Book Review: World’s End

003_bookreviewRead for: Sequel to The Snow Queen – Feminist Science Fiction Fans selection December 2013
Rating: 2.5/5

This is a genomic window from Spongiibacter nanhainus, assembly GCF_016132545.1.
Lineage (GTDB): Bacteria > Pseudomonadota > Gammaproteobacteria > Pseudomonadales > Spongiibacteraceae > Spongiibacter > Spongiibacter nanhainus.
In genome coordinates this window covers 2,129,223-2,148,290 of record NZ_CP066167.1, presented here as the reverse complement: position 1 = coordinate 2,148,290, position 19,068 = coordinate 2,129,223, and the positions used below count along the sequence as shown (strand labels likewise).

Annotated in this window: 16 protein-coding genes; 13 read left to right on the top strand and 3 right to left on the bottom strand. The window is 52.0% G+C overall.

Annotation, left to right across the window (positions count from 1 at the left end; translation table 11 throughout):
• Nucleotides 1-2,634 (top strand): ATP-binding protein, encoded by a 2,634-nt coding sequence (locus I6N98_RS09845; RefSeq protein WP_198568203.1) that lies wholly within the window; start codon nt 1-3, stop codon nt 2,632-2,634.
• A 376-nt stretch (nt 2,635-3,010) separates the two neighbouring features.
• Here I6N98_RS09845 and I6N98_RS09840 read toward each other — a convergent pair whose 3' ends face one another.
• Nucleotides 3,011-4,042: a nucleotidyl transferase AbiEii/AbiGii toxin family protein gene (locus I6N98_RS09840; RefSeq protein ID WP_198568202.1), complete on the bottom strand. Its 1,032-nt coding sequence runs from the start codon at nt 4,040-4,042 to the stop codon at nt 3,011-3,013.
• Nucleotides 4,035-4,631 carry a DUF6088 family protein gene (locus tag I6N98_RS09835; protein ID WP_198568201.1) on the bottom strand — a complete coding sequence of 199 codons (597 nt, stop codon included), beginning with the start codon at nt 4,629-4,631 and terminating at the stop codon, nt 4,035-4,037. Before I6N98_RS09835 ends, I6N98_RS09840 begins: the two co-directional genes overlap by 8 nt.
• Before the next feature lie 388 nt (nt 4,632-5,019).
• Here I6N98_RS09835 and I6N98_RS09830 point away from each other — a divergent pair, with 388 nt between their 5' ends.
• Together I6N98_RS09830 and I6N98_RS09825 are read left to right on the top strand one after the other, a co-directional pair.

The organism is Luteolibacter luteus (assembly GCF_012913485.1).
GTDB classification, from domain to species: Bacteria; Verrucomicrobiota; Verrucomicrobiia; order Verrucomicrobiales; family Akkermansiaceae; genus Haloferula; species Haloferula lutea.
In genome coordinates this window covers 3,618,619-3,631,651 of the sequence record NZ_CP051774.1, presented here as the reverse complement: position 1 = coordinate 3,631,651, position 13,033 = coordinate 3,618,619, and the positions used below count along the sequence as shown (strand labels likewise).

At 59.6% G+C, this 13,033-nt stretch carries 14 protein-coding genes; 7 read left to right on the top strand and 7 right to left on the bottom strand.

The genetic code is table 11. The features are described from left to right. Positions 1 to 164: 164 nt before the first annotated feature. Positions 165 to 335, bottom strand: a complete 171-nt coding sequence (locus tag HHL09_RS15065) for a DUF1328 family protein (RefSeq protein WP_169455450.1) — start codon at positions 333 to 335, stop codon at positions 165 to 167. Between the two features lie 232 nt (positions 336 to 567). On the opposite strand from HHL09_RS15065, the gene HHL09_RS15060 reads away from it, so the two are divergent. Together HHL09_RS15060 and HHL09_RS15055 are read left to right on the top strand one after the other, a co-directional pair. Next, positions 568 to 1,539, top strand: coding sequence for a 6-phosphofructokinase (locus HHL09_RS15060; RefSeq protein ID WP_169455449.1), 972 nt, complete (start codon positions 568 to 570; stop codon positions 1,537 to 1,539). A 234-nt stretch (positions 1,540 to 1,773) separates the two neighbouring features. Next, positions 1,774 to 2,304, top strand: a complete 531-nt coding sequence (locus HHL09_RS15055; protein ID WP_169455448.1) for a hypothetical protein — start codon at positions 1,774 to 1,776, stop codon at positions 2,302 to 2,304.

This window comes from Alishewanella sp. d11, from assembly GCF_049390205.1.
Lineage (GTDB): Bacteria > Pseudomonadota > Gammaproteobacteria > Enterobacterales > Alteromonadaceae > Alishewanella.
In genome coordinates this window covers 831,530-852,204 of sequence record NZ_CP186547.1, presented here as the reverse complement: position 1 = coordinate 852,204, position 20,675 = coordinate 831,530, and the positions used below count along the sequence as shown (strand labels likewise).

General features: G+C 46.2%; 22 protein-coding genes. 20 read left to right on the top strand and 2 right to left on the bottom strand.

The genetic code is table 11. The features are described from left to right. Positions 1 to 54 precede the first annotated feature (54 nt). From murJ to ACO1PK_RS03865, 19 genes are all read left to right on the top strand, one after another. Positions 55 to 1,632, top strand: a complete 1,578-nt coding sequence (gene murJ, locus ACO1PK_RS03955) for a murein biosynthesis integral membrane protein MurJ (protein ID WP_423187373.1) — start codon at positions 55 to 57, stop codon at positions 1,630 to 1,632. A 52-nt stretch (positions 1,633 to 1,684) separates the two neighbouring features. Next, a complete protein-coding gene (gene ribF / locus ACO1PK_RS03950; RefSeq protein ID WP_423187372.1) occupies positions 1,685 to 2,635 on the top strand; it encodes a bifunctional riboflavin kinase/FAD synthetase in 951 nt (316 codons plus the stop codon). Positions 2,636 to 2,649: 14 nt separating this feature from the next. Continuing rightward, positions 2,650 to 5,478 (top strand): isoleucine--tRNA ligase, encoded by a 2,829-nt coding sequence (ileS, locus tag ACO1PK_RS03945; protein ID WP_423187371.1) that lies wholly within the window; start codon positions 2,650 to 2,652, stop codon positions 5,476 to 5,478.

This is the second novel in the Snow Queen cycle by Joan D. Vinge, expanding on police inspector BZ Gundhalinu’s storyline after he left Tiamat. Firstly, BZ was a fairly big character in Snow Queen, but not quite big enough to warrant a spin-off, if you ask me. It did, however, give him a chance to redeem himself, so-to-speak, after dwindling into one of the most (but not quite the most) pathetic character in the Hugo Award winning start to this cycle. While overall I did enjoy this quick read (much, much shorter than it’s predecessor; this book feels like an intermission between the Snow and Summer Queen installments) there was a lot about it that irked me. The POV in the chapters, for one. The first chapter is written in third-person, then for the second chapter it switches to a first-person account by BZ in the form of voice logs. Fine. Towards the middle of the book, however, as BZ begins to lose track of the days of his journey into World’s End in search of both his brothers and the sybil named Song, the chapters are no longer titled “Day 32” etc and instead just dive into BZ’s first-person account of events, though it’s no longer clear if these chapters are meant to be voice logs. If that is the case, then BZ certainly becomes a very descriptive ‘logger’; it’s hard to believe at this point that the writing, which becomes more descriptive and includes more characters, is being ‘spoken’ by BZ. Then for the last chapter we are back at third-person POV. This didn’t really interfere with my reading the novel, but was definitely something I noted. It’s unclear what the point of the POV shift was in the first and last chapters. With regards to the story, it becomes less and less “believable” (yes I realize sci-fi doesn’t need to always be believable, but it helps) as BZ makes discoveries about the source of the voices he hears from the Lava Lake. His hallucinations also become hard to follow. Additionally, there is a sex scene injected willy-nilly into the story which was both random in terms of the character’s storylines and, in my opinion, poorly written. I’d quote it, but I’d like to remain family friendly ’round here. Despite it’s shortcomings, it did keep me interested from start to finish and I am looking forward to moving on to the next book of the cycle, The Summer Queen.

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